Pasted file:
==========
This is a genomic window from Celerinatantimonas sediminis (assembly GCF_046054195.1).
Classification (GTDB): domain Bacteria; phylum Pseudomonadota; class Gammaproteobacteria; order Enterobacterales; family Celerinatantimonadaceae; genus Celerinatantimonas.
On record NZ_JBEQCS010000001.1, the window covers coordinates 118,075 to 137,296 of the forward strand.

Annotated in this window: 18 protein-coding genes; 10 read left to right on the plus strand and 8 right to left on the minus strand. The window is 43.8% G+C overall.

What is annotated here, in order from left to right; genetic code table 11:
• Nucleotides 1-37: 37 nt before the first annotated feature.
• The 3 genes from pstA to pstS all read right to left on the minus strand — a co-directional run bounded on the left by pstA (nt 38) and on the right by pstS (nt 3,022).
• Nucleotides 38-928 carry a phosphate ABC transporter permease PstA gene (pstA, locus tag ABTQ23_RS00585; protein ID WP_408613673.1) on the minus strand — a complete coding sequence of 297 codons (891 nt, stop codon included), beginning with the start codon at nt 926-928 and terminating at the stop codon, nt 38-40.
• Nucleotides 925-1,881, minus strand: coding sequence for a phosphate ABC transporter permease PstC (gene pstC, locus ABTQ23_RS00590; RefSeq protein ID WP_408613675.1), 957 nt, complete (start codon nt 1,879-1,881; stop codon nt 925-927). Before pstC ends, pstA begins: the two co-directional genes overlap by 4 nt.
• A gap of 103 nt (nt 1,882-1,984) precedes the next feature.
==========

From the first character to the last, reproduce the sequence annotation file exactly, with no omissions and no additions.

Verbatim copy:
This is a genomic window from Celerinatantimonas sediminis (assembly GCF_046054195.1).
Classification (GTDB): domain Bacteria; phylum Pseudomonadota; class Gammaproteobacteria; order Enterobacterales; family Celerinatantimonadaceae; genus Celerinatantimonas.
On record NZ_JBEQCS010000001.1, the window covers coordinates 118,075 to 137,296 of the forward strand.

Annotated in this window: 18 protein-coding genes; 10 read left to right on the plus strand and 8 right to left on the minus strand. The window is 43.8% G+C overall.

What is annotated here, in order from left to right; genetic code table 11:
• Nucleotides 1-37: 37 nt before the first annotated feature.
• The 3 genes from pstA to pstS all read right to left on the minus strand — a co-directional run bounded on the left by pstA (nt 38) and on the right by pstS (nt 3,022).
• Nucleotides 38-928 carry a phosphate ABC transporter permease PstA gene (pstA, locus tag ABTQ23_RS00585; protein ID WP_408613673.1) on the minus strand — a complete coding sequence of 297 codons (891 nt, stop codon included), beginning with the start codon at nt 926-928 and terminating at the stop codon, nt 38-40.
• Nucleotides 925-1,881, minus strand: coding sequence for a phosphate ABC transporter permease PstC (gene pstC, locus ABTQ23_RS00590; RefSeq protein ID WP_408613675.1), 957 nt, complete (start codon nt 1,879-1,881; stop codon nt 925-927). Before pstC ends, pstA begins: the two co-directional genes overlap by 4 nt.
• A gap of 103 nt (nt 1,882-1,984) precedes the next feature.